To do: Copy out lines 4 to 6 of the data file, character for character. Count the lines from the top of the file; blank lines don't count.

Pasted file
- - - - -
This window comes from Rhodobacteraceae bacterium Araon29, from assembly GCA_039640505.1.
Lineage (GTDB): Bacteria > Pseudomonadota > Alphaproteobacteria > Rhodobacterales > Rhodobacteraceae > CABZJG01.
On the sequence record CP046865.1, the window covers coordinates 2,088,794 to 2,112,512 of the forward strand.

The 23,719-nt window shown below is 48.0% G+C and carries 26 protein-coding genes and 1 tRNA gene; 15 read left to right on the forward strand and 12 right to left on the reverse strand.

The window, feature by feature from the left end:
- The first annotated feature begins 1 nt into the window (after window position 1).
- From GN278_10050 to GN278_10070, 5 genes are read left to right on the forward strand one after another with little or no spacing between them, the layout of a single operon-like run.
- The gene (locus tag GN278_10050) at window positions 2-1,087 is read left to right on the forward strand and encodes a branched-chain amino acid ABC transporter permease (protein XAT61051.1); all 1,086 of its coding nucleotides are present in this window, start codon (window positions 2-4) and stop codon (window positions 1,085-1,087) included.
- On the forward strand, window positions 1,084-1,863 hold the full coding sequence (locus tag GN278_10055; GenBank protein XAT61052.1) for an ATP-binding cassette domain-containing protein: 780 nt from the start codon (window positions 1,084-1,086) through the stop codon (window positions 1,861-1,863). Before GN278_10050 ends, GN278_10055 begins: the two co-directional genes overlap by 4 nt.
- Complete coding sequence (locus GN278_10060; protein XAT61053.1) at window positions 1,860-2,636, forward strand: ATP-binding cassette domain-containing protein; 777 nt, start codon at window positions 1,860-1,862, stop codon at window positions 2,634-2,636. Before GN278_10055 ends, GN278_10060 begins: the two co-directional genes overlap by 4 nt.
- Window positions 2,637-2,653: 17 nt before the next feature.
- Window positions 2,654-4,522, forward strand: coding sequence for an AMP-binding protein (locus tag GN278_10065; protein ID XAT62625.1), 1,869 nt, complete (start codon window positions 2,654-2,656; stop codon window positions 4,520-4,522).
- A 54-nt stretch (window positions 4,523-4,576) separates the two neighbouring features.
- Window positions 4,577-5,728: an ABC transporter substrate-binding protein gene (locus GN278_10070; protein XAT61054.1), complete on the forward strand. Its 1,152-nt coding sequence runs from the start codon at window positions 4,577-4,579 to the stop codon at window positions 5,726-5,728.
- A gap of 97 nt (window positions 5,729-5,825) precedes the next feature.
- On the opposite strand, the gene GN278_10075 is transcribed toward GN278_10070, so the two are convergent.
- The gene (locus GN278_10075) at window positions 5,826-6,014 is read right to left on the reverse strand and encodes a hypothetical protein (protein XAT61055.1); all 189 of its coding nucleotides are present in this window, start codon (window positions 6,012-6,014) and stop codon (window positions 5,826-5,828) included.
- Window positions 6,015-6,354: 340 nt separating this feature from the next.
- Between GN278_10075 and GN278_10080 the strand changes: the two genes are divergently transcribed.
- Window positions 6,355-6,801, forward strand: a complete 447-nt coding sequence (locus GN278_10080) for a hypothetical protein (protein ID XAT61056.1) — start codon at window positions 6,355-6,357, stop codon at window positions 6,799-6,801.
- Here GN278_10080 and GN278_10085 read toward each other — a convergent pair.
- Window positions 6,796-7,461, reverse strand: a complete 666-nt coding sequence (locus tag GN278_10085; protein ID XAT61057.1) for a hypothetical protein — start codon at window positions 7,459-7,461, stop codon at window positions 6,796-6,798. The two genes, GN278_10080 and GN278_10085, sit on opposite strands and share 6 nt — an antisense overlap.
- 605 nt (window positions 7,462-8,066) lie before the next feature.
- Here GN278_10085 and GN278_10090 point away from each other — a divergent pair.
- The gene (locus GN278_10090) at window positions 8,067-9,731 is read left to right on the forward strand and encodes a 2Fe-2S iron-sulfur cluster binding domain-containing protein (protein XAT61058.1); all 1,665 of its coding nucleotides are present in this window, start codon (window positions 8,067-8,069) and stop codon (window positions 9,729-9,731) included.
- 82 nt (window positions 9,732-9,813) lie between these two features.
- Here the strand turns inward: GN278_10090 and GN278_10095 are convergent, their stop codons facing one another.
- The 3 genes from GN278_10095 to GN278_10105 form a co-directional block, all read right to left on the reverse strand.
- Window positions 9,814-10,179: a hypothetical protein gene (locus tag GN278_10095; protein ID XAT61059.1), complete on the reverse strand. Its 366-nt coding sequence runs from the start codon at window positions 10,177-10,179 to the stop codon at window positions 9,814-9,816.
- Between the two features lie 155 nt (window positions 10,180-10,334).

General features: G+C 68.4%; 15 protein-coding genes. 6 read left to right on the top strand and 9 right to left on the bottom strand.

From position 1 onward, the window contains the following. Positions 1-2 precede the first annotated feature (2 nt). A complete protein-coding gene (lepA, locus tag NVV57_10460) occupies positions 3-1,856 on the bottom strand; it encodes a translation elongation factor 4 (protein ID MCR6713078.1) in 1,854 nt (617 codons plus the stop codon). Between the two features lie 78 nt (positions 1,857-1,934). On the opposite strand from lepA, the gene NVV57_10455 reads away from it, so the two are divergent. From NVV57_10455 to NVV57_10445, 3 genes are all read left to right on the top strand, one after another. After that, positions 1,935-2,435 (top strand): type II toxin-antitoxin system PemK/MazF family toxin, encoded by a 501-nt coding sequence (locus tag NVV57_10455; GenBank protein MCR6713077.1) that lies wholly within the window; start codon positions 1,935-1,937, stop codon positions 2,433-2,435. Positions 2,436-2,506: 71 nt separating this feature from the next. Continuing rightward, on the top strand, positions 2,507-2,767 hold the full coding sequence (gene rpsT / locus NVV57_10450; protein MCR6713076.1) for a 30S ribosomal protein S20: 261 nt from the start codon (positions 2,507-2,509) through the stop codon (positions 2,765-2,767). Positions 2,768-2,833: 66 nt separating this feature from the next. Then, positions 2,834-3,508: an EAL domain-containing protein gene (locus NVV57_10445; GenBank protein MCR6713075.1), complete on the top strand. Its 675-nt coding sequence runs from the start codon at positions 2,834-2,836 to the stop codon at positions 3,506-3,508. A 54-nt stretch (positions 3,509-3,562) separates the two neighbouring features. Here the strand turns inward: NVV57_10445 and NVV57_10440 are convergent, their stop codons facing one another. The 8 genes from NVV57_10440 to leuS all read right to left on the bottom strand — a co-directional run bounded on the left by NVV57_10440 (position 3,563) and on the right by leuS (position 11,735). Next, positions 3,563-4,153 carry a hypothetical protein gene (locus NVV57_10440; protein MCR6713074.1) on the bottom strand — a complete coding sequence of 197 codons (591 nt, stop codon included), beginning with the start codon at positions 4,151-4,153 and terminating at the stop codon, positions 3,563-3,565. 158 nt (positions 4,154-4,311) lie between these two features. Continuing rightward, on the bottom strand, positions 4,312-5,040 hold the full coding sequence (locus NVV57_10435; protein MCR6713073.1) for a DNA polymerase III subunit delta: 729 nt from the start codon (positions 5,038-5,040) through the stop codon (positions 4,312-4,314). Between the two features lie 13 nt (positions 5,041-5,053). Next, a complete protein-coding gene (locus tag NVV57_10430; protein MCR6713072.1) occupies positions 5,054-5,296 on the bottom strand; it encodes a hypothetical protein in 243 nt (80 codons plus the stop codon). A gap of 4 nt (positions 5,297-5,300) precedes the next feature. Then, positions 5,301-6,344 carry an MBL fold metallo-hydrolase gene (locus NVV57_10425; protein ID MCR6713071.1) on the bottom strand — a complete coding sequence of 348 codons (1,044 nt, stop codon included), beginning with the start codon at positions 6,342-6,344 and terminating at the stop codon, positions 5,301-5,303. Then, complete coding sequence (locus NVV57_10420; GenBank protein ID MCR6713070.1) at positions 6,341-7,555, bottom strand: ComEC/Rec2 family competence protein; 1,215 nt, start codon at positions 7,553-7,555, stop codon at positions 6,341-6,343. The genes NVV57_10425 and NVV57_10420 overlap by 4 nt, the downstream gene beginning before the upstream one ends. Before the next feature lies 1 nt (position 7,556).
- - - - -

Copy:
The 23,719-nt window shown below is 48.0% G+C and carries 26 protein-coding genes and 1 tRNA gene; 15 read left to right on the forward strand and 12 right to left on the reverse strand.

The window, feature by feature from the left end:
- The first annotated feature begins 1 nt into the window (after window position 1).